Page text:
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Lend an Ear: New Non-Invasive Approach Targets Errant Heart Rhythm

Wednesday, July 1, 2015 - Campus News -
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Have you ever experienced sudden lightheadedness, shortness of breath or heart palpitations?  An irregular heart rhythm may be to blame.

It’s a condition known as atrial fibrillation, and more than 2.3 million people in this country have some form of it. Now, researchers at the University of Oklahoma Health Sciences Center have shown a non-invasive treatment that delivers low-level electrical stimulation through a part of the ear can suppress atrial fibrillation.

Atrial fibrillation is a condition in which the upper chambers of the heart lose their normal rhythm and beat chaotically.

“Atrial fibrillation affects a lot of people – up to 10 percent of the population. And the older people get, the more common atrial fibrillation is,” said lead researcher Stavros Stavrakis, M.D., Ph.D., with the OU College of Medicine’s Heart Rhythm Institute.

The study involved patients with a specific type of atrial fibrillation in which the errant rhythm occurs occasionally and then stops. OU researchers found that low-level electrical stimulation delivered by way of a part of the ear known as the tragus can suppress the irregular heart rhythm. The tragus is that little bump of cartilage located at the front of the outer ear.  It doesn't really do a lot, but it appears to provide a pathway to a specific nerve in the brain stem that appears to exercise some control over atrial fibrillation. 

“We found that the time that people were in atrial fibrillation was decreased by about 50 percent after stimulating the tragus for one hour compared to those in the study who did not receive the low-level electrical stimulation,” said Stavrakis.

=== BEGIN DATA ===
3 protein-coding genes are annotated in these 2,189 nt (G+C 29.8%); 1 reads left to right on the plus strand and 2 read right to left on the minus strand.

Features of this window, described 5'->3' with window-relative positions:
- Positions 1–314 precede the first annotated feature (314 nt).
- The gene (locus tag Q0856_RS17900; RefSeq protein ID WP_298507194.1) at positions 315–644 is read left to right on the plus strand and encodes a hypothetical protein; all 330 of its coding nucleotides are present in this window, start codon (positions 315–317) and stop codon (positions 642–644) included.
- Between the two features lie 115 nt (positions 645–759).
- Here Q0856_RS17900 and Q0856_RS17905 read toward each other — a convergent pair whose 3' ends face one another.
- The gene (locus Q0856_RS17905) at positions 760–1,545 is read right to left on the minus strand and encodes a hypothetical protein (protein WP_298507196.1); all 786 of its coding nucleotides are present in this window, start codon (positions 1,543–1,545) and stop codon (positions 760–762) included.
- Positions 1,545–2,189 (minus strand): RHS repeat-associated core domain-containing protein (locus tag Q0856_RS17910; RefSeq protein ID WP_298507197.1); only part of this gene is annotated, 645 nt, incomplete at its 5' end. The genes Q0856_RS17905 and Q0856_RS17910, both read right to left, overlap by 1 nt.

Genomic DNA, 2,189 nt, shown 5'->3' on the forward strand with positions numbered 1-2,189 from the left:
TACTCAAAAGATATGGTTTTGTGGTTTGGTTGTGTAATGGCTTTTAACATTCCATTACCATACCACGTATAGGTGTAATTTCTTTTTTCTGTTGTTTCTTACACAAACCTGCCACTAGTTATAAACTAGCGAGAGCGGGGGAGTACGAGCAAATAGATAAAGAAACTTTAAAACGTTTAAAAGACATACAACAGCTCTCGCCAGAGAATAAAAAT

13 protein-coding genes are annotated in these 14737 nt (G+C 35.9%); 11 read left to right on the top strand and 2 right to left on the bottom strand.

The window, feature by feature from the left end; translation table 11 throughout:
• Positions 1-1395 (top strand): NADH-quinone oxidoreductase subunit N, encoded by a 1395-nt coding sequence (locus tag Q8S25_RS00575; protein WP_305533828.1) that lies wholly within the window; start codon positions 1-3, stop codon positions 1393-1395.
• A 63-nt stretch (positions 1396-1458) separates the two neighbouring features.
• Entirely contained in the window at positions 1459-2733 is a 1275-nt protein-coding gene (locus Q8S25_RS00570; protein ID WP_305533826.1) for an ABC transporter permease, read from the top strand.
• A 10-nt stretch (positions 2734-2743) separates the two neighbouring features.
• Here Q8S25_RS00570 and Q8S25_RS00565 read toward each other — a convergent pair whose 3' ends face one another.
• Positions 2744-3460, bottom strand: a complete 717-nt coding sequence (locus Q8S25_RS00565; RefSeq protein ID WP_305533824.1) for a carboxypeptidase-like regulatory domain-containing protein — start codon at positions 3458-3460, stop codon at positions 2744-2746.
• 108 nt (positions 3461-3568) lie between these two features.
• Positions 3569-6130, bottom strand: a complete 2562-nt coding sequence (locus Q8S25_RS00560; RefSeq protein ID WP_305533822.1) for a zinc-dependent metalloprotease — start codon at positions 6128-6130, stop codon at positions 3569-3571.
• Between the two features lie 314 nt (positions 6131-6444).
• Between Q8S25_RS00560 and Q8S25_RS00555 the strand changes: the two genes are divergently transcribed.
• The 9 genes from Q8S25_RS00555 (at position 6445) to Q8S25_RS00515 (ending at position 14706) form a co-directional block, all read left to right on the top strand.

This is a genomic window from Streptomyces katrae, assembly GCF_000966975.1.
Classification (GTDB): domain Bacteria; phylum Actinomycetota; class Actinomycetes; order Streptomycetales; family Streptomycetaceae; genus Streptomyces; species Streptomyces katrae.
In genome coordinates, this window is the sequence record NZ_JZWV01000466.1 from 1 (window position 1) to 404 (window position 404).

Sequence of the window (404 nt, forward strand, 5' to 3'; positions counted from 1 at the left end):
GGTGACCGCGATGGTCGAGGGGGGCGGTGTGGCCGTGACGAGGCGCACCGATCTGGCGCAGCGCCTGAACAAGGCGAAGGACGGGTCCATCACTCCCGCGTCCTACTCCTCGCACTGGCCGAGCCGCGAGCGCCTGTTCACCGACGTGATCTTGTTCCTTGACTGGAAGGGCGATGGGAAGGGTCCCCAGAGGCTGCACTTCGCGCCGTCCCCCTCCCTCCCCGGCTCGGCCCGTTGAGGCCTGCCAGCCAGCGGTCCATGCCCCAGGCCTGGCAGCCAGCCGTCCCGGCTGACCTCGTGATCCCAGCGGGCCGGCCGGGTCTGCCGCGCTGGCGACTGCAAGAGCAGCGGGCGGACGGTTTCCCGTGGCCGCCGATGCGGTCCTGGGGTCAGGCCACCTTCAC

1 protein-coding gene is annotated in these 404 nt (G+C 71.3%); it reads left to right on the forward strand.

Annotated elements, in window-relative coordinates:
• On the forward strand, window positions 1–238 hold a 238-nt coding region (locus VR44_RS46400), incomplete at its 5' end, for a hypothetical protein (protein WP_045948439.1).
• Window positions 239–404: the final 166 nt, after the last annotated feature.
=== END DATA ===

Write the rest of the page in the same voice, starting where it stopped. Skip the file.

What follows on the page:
In previous laboratory studies, Stavrakis and his team showed they could effectively halt atrial fibrillation with low-level electrical signaling applied directly to the nerve. 

“So we were trying to find a way to non-invasively stimulate the nerve, in other words, without surgery,” he explained. “We found a study in which researchers had systematically stimulated different parts of the ear and were able to elicit a response in the brain. So we tried it first in the laboratory to see if we could stimulate the nerve through an electrical signal applied to that part of the ear called the tragus, and it worked nicely.”

The next step involved a study of 40 patients referred to the electrophysiology lab at OU Medicine. Under general anesthesia, half received low-level electrical stimulation of the right ear through a small metal clip attached to the tragus. The other half had the device attached but did not receive the treatment.

The patients who received the low-level electrical stimulation saw a significant decrease in the amount of time in atrial fibrillation. In the control group, by contrast, the time in atrial fibrillation actually increased slightly. 

“We also found it was more difficult to produce atrial fibrillation after treatment,” Stavrakis said. 

He called the results promising and said the next step is to evaluate the treatment approach in patients with this type of atrial fibrillation while awake, since this initial study involved patients with acute atrial fibrillation who were under anesthesia.

 The new study involving treatment while awake has recently received funding from the American Heart Association, and Stavrakis said they hope to begin that research soon.

“A preventive approach is the goal. So we hope to next evaluate this approach in patients who could do this at home using an electrical stimulation device similar to those used for pain management,” he said.

The approach is not only non-invasive, it also is not painful. Stavrakis said that’s because the level of electrical stimulation needed to slow the heart rate is well below the threshold that produces discomfort.

“We anticipate that the patients undergoing treatment at home would not even feel the stimulation,” he said.

The research produced another interesting discovery. Stavrakis and his team also drew blood in patients, measured markers in the blood known as inflammatory cytokines and found that low-level electrical stimulation reduced those markers, thereby potentially inhibiting inflammation within the body.  

“We think that this is important because it means this technology and treatment method also may be useful in treating other diseases associated with inflammation like rheumatoid arthritis,” Stavrakis said.

The research is published in the Journal of the American College of Cardiology.

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